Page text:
Our run of good weather finally ran out and it rained almost all day yesterday, so after the dentist it was a good time for grocery shopping and laundry. The forecast looks great for the next week, so today we’re crossing the Columbia River into Washington, making our way to the Olympic Peninsula and a meet-up with friends. It’s hard to complain.

Sunday, July 20, 2014

Hammond Marina RV Park, Hammond, OR

 

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We really wanted to visit Astoria, Oregon but could not find a suitable place to stay so we ended up at Hammond Marina RV Park, about 8 miles to the west near the mouth of the Columbia River. It’s not a place we would normally choose, a bit too cozy with our neighbors, but for $25/night with full hookups it was the best we could find. We are just a couple blocks from the marina, which by the way also has overnight RV parking in a pretty, grassy lot near the water but is $28 for dry camping.

Hammond Marina.

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After we arrived, Jim and I set out on our bikes to Fort Stevens State Park, less than a half mile from here. Between the nine miles of paved bike trails and all the campground loops (there are nearly 500 sites, which were all booked for the weekend!!), we rode almost 14 miles.

We only stopped to check out the beach, another one you can drive on.

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And to look at the wreck of the Peter Ireland, a cargo ship that ran aground during a storm in 1906 and quickly became a tourist attraction.

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Yesterday we took a walk along the Astoria Riverwalk.

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We started at the port near the 4.1 mile Astoria-Megler Bridge to Washington, one of the largest cantilever truss bridges in the world.

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The trail stretches for five miles along the Columbia river through downtown Astoria.

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If you don’t feel like walking you can take the trolley for $1.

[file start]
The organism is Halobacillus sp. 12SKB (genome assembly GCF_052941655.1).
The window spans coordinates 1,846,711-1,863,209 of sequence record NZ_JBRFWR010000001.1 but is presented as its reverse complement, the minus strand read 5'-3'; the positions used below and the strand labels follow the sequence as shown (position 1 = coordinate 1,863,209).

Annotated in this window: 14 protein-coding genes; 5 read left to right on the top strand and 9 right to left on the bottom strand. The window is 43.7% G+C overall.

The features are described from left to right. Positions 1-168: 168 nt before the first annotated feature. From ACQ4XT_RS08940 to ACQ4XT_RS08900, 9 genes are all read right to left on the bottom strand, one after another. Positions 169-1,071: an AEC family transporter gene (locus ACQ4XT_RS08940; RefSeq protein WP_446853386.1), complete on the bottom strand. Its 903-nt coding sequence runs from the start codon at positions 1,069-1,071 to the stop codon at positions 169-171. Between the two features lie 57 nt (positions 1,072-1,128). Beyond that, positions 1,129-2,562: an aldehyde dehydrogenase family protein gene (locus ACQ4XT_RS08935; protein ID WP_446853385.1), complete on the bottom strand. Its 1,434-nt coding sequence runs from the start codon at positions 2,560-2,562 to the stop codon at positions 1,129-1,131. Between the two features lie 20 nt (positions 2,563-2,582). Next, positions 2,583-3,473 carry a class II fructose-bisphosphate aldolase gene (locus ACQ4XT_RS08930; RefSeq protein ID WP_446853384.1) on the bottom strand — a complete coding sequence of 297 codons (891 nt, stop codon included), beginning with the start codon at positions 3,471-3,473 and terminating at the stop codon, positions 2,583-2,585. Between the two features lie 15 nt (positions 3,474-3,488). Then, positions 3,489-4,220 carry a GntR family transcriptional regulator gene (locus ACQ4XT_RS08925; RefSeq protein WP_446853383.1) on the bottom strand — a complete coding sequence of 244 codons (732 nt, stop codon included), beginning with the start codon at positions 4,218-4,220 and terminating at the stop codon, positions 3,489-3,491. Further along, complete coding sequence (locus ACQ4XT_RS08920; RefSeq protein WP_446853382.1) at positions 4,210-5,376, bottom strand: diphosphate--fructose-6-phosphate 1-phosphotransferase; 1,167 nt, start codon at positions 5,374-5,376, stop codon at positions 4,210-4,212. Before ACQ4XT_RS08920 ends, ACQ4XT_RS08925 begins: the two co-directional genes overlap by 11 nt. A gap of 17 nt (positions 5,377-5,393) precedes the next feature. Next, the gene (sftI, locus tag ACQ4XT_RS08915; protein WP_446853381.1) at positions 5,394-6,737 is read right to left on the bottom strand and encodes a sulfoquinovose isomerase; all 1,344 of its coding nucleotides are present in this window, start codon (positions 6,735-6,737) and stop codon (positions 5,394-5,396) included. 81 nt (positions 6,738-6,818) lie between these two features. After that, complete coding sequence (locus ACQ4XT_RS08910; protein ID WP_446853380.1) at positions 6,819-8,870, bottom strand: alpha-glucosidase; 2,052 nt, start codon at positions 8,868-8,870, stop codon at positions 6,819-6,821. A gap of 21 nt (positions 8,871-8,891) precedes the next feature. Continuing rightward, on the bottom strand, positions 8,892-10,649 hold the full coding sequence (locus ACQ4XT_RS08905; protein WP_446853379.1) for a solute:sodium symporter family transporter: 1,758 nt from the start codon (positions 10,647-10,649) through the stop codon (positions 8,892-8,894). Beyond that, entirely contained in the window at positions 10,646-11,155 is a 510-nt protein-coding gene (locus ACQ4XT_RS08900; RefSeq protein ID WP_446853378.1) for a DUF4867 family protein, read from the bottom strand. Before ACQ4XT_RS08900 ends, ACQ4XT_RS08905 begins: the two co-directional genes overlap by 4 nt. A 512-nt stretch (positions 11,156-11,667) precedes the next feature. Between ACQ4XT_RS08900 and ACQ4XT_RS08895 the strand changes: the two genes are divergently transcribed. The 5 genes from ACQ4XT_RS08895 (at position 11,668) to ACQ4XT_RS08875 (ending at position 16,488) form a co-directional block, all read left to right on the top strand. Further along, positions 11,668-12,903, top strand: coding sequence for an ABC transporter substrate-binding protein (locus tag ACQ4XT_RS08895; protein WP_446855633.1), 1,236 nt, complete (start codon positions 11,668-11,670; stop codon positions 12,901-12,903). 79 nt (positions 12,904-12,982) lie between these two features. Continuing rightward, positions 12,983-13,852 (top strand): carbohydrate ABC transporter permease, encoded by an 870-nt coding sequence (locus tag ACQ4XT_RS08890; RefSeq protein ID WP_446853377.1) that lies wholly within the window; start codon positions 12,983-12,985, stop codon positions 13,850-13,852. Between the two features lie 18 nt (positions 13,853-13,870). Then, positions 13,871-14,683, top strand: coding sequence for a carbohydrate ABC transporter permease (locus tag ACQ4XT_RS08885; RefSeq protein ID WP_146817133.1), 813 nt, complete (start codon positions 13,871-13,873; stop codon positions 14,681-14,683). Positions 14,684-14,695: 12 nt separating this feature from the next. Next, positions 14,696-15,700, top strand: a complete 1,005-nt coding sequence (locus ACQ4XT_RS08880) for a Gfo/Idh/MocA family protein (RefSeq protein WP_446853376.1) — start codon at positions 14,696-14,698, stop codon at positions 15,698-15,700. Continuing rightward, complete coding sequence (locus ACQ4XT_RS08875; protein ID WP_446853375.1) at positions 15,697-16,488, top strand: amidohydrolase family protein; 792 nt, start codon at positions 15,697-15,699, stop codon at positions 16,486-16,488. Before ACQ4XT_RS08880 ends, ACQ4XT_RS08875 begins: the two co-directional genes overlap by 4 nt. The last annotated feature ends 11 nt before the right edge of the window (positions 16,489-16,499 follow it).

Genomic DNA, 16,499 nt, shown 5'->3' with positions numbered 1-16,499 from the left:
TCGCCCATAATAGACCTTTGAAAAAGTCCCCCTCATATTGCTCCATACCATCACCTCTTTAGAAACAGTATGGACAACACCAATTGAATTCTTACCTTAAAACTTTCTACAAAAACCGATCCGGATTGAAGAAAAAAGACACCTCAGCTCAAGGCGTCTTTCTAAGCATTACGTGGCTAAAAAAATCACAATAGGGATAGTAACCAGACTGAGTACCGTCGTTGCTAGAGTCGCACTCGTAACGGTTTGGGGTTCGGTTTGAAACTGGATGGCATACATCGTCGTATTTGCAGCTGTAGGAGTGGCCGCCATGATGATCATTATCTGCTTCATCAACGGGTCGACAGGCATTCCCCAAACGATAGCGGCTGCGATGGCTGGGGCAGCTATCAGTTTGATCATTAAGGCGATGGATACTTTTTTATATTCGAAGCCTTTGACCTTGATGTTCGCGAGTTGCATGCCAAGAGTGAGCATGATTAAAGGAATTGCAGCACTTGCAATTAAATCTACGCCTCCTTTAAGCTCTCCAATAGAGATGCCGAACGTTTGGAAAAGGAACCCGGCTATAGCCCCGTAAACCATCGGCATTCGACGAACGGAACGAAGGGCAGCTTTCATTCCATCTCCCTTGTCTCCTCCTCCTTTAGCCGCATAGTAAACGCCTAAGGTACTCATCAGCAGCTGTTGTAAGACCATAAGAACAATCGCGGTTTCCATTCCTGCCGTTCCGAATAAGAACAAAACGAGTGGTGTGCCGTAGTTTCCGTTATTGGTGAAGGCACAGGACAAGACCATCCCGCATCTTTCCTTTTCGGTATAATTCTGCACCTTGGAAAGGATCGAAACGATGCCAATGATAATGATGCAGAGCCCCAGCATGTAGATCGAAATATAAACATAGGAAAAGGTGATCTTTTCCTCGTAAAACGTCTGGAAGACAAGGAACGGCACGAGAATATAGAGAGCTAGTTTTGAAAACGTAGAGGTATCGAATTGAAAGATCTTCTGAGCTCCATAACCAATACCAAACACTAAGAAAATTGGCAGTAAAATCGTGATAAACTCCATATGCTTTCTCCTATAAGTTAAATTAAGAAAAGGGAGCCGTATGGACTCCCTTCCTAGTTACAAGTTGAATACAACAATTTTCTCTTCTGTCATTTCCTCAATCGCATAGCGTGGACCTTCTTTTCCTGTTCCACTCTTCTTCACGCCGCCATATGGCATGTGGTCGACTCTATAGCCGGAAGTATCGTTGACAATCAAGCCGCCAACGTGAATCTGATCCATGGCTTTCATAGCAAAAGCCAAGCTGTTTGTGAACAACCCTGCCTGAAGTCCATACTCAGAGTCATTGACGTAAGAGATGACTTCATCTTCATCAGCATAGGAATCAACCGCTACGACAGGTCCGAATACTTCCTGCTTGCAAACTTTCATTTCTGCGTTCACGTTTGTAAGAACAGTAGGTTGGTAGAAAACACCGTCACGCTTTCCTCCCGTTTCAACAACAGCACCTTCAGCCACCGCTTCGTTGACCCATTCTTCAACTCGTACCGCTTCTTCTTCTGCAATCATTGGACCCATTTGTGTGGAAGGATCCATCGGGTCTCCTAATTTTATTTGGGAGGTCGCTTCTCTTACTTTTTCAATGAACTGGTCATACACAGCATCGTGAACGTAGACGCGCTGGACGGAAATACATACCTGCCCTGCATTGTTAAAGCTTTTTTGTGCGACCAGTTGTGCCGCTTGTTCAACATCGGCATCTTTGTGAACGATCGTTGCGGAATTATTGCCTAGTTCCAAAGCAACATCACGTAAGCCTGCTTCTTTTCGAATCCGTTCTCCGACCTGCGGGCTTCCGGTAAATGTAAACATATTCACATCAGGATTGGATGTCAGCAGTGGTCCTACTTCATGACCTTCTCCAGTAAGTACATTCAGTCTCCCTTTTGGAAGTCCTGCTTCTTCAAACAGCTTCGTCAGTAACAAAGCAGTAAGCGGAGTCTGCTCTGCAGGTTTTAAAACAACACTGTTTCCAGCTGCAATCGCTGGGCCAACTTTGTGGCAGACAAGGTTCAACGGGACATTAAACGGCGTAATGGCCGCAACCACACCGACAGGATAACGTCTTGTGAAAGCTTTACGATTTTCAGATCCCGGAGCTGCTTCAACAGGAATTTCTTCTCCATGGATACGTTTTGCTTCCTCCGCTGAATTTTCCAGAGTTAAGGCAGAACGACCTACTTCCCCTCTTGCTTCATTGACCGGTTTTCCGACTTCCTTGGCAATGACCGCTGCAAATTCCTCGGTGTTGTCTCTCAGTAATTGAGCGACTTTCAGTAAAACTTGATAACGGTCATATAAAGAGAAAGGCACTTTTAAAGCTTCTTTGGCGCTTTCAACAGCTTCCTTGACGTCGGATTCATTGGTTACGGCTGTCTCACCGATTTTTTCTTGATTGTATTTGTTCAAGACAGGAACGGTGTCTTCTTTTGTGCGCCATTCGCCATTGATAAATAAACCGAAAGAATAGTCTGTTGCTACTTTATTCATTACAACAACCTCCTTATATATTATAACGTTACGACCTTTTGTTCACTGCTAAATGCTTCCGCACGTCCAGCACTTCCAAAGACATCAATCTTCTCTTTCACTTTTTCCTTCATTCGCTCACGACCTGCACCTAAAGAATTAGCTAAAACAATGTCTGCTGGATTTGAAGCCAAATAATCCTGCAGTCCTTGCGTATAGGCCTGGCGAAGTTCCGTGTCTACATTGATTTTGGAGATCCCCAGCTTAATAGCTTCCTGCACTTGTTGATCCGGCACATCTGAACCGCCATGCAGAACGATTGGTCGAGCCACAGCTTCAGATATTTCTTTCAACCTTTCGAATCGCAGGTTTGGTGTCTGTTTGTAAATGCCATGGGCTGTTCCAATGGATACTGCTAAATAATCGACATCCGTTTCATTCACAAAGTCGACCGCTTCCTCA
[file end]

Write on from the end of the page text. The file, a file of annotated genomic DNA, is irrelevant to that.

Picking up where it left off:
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Believe it or not we passed three breweries along the way, and just had to stop at Astoria Brewing Company’s Wet Dog CafĂ© for lunch. I got the Bitter Bitch Imperial IPA because I loved the name, and it was excellent. Jim had an Old Red Beard Amber, also good. And we split a Poopdeck Porter. Great names for great beer. Debbie thinks we’re going to need an intervention when we get out of brewpub country.

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We continued walking all the way to Pier 39, four miles from where we started.

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We thought about taking the trolley back but it had just passed us and takes almost an hour to make its route so we just walked. With all the distractions it didn’t feel like such a long walk.

Maritime Memorial.

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Birds.

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And ships galore.

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A fine way to spend an afternoon.

Friday, July 18, 2014

Two in Tillamook

 

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We’ve spent the past two nights next to the very small airport in Tillamook, Oregon at the Port of Tillamook Bay RV Park. Not much to it, $10/night for just dry camping in an open field, but it’s quiet and in a good location for exploring the area. Thanks to Suzanne for recommending it.

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We didn’t make it to the Air Museum, although I’m sure it would have been interesting if it’s anything like the one we had in Pensacola. But the weather was just too nice for indoor activities.